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SAN FRANCISCO – Rain pelted parts of the San Francisco Bay Area and gusty winds swept in Friday from a storm that's expected to unleash up to 10 inches of rain through the weekend in parts of the drought-stricken region.
North of San Francisco, businesses in Marin, Napa, Solano, and Sonoma counties stacked sandbags to prepare for possible flash flooding from swollen waterways as rain started falling in the North Bay. Winds of up to 15 mph were recorded east of the city Friday morning, and the blustery weather could knock down trees and power lines, causing isolated power outages, the National Weather Service said.
The rainfall won't make a significant dent in the state's historic drought, but it's a welcome change after six dry weeks in the area. For the first time in recorded history, there was no measurable rainfall in downtown San Francisco in January, when winter rains usually come.
It would take 150 percent of the average rainfall for California to recover from the dry period, state water resource officials say. But snow is more important than rain because snowpack supplies about a third of the water needed by residents, agriculture and industry.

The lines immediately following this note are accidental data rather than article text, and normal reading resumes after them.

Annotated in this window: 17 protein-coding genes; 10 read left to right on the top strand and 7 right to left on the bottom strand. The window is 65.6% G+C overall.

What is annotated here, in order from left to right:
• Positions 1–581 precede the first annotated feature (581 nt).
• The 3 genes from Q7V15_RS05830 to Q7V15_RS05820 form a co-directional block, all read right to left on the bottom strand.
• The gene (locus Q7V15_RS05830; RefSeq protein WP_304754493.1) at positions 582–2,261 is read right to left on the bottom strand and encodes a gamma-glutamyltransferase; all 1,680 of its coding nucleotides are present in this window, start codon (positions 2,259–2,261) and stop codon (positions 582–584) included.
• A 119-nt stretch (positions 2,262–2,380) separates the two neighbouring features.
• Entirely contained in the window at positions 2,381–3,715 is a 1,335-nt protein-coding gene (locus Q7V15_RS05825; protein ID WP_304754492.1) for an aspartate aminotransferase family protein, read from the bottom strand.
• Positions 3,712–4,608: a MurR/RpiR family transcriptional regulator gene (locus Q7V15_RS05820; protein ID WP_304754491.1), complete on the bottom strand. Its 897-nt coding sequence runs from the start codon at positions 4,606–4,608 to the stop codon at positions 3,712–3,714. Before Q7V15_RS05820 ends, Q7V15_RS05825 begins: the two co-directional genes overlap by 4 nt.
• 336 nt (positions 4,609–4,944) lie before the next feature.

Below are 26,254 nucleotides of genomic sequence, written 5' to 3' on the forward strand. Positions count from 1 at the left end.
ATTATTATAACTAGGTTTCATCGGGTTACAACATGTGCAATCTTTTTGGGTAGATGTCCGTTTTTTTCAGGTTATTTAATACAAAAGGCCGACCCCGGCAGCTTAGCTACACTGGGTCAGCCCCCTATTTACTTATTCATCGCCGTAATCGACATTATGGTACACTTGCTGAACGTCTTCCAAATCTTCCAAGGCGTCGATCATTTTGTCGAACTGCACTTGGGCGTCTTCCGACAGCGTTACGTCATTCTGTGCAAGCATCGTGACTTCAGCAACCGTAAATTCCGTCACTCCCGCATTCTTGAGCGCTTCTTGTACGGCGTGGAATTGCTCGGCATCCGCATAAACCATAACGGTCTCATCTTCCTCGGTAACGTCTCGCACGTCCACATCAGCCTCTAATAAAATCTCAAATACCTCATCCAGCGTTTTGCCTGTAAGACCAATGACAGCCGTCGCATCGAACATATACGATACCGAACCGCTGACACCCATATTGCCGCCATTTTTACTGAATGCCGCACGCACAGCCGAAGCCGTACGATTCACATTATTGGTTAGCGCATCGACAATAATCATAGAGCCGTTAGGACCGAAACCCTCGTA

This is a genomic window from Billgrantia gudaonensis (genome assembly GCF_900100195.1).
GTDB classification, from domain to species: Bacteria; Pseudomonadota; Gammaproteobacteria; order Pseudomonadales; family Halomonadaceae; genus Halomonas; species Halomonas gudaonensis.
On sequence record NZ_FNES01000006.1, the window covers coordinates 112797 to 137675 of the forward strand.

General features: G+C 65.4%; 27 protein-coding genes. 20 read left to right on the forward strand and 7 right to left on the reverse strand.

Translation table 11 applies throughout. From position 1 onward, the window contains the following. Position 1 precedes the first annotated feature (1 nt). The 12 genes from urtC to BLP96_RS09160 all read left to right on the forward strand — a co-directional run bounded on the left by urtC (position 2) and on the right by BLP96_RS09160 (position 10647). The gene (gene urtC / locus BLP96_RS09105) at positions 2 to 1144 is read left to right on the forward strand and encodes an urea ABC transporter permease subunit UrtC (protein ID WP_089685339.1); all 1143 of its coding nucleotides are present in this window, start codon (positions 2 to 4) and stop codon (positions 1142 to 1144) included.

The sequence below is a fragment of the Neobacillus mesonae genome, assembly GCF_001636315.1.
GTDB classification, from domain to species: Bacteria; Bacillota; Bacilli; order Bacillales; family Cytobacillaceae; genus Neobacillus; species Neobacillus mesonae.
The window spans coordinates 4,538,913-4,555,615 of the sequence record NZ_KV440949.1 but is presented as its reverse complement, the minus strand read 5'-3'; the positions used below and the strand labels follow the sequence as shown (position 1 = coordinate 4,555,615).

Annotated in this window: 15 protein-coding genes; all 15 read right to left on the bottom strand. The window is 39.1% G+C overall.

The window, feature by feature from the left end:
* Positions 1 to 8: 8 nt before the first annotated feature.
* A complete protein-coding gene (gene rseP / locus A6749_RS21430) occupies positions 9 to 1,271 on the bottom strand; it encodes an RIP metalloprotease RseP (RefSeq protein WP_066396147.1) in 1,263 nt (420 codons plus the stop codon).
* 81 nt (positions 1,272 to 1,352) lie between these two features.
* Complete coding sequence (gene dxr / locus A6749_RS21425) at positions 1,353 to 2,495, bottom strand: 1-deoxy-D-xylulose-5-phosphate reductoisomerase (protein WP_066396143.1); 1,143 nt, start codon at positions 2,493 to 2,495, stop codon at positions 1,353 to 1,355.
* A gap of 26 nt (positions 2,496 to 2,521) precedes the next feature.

The Weather Service issued a heavy rain, high wind gust, and flash flood warning for the Bay Area through Monday. The storm is expected to start slowly, push south Friday afternoon and drop rain throughout the region through Sunday.
The heaviest downpours are forecast in the North Bay, where up to 7 inches of rain is expected to overwhelm waterways and roadway drainage systems, leading to flash flooding.
Urban areas could see up to 4 inches of rain, while Marin and Sonoma counties could see 10 inches of rain through Sunday, Weather Service lead forecaster Roger Gass said.
Additionally, wind gusts across the Bay Area over the next few days could hit 20 to 40 mph, with potential gusts up to 60 mph. But it won't be cold, with temperatures in the upper 50s to low 60s.
Since Dec. 20, rain has been nearly nonexistent across much of California and Nevada, halting hopes for drought improvement.
Plus, California's second snow survey this winter found the Sierra Nevada snowpack is far below normal after a dry, unusually warm January. A higher snowpack translates to more water for California reservoirs to meet demand in summer and fall.
Water resources managers said heavy rain and cooler temperatures in the next three months would be required for the snowpack to build and give Californians hope for beginning to recover from the drought this year.